Rice University Boosts Battery Life by 44% with New Priming Method


A team from Rice University’s George R. Brown School of Engineering has developed a readily scalable, new priming method that improves battery life by up to 44%.  The method optimizes prelithiation, which introduces extra active lithium ions into the battery so that the lithium loss during the first charge and long-term cycling can be compensated, thus raising the energy density and elongating the battery’s life cycle life.

The team – led by Dr. Sibani Lisa Biswal – spray-coated the battery’s anodes with a mixture of stabilized lithium metal particles (SLMPs) and a surfactant and was able to  improve battery life by 22% to 44%. The battery cells with a greater amount of the coating initially achieved a higher stability and cycle life, however, when cycled at full capacity, a larger amount of the particle coating led to more lithium trapping, causing the battery to fade more rapidly in subsequent cycles. This was caused by the formation of a solid-electrolyte interphase – or SEI layer –  which is formed when the electrolyte in a battery cell reacts with electrons and lithium ions, resulting in a nanometer-scale layer of salts deposited on the anode. This layer insulates the electrolyte from the anode, preventing the reaction from continuing.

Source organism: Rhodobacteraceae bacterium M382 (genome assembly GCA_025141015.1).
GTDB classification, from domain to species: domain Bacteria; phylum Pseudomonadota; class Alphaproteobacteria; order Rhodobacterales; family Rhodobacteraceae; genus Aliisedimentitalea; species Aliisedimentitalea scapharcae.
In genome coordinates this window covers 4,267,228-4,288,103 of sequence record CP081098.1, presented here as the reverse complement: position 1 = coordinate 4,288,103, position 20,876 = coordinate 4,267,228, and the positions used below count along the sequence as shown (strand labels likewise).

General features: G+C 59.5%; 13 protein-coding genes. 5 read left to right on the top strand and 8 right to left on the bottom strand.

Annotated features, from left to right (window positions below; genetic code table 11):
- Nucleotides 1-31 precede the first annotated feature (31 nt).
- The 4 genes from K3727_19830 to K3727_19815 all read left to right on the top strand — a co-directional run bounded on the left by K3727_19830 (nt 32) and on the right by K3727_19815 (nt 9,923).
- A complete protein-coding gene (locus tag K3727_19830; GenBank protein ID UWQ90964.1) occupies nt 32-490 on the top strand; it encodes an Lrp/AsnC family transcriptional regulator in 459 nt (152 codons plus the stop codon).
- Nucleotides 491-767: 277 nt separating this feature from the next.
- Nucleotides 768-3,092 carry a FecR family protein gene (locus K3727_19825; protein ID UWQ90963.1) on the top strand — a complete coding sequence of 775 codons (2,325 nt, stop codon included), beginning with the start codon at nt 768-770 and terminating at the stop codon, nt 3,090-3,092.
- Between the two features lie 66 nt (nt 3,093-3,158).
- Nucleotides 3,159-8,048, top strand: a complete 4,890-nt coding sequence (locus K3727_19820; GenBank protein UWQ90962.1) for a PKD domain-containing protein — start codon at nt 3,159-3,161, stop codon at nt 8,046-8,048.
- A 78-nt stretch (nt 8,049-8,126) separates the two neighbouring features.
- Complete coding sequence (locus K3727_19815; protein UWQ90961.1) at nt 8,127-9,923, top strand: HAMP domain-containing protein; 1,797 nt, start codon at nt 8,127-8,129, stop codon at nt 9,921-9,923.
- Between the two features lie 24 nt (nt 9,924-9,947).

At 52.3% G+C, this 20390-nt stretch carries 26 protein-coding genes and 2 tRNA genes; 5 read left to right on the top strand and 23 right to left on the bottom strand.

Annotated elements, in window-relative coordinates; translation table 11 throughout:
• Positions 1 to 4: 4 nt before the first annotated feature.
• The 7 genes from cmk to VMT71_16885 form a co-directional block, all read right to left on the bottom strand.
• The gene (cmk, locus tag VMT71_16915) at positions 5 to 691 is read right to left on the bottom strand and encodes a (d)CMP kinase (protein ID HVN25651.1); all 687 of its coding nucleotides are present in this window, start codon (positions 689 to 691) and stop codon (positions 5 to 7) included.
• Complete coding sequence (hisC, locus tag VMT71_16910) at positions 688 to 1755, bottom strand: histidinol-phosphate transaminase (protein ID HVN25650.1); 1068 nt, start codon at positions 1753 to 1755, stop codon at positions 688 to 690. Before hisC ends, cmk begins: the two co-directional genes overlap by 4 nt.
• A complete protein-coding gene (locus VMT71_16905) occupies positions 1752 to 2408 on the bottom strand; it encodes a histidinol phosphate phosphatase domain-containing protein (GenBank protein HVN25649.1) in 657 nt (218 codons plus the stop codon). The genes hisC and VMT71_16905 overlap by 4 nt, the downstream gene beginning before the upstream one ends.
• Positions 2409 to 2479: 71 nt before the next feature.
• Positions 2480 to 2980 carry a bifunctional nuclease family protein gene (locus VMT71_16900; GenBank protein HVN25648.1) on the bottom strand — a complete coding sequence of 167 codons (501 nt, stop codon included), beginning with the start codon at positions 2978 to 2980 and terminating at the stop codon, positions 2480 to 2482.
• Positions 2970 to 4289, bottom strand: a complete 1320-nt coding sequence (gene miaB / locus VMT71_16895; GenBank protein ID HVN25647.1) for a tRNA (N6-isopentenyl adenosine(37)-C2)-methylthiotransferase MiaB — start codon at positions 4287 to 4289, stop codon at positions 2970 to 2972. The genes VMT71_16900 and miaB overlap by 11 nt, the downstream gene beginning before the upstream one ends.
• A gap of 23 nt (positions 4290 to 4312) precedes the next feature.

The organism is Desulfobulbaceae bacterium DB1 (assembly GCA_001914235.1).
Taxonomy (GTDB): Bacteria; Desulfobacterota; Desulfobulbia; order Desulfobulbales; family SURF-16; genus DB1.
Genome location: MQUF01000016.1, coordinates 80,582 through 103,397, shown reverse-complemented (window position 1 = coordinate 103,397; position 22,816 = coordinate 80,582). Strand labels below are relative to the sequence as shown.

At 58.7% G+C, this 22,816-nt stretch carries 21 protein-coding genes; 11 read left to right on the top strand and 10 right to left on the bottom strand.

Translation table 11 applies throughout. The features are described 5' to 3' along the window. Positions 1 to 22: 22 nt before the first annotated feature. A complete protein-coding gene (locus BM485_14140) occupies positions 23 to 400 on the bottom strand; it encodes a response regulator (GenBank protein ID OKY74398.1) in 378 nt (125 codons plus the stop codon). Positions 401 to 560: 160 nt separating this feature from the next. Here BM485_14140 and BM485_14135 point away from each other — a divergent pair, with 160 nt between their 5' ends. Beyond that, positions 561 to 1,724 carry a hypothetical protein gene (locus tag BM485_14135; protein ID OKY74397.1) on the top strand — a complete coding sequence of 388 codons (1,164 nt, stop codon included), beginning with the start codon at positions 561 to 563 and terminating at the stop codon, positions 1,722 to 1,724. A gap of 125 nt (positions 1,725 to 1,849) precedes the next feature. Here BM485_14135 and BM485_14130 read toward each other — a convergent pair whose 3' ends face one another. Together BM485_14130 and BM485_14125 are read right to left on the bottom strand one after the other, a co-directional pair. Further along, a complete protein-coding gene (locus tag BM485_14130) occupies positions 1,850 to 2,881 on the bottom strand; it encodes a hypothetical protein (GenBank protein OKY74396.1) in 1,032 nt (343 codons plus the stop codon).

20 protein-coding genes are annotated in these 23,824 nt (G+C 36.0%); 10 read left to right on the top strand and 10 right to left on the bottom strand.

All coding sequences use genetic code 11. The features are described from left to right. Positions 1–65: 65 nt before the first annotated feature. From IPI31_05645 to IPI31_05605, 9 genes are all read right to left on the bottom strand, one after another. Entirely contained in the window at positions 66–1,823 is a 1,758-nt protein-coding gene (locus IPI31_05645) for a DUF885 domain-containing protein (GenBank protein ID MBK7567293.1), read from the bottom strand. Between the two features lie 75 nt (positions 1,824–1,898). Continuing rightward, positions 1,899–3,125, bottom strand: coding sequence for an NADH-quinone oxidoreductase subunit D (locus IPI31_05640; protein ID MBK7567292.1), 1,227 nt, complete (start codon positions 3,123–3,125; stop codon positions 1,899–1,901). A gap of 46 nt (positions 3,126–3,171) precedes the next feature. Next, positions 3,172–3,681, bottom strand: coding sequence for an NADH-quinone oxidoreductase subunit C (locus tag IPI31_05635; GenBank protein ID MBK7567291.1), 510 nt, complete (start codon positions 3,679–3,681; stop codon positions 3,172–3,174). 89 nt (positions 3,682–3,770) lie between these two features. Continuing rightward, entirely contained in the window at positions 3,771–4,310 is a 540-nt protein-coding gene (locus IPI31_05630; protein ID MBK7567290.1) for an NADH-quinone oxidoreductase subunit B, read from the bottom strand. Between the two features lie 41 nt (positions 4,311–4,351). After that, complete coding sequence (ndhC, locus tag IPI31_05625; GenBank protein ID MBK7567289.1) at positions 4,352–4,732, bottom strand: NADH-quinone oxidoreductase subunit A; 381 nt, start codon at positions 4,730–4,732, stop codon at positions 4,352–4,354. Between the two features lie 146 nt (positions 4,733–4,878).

Their new prelithiation method improves SEI layer stability, which means fewer lithium ions are depleted when it is formed.

“Prelithiation is a strategy designed to compensate for the lithium loss that typically occurs with silicon,” Biswal said. “You can think of it in terms of priming a surface, like when you’re painting a wall and you need to first apply an undercoat to make sure your paint sticks. Prelithiation allows us to ‘prime’ the anodes so batteries can have a much more stable, longer cycle life.”

Though not a new method, the team has been able to improve the process so that it can be readily incorporated into existing battery manufacturing processes.

“One aspect of the process that is definitely new and that Quan (Quan Anh Nguyen, lead author) developed was the use of a surfactant to help disperse the particles,” Biswal said. “This has not been reported before, and it’s what allows you to have an even dispersion. So instead of them clumping up or building up into different pockets within the battery, they can be uniformly distributed.”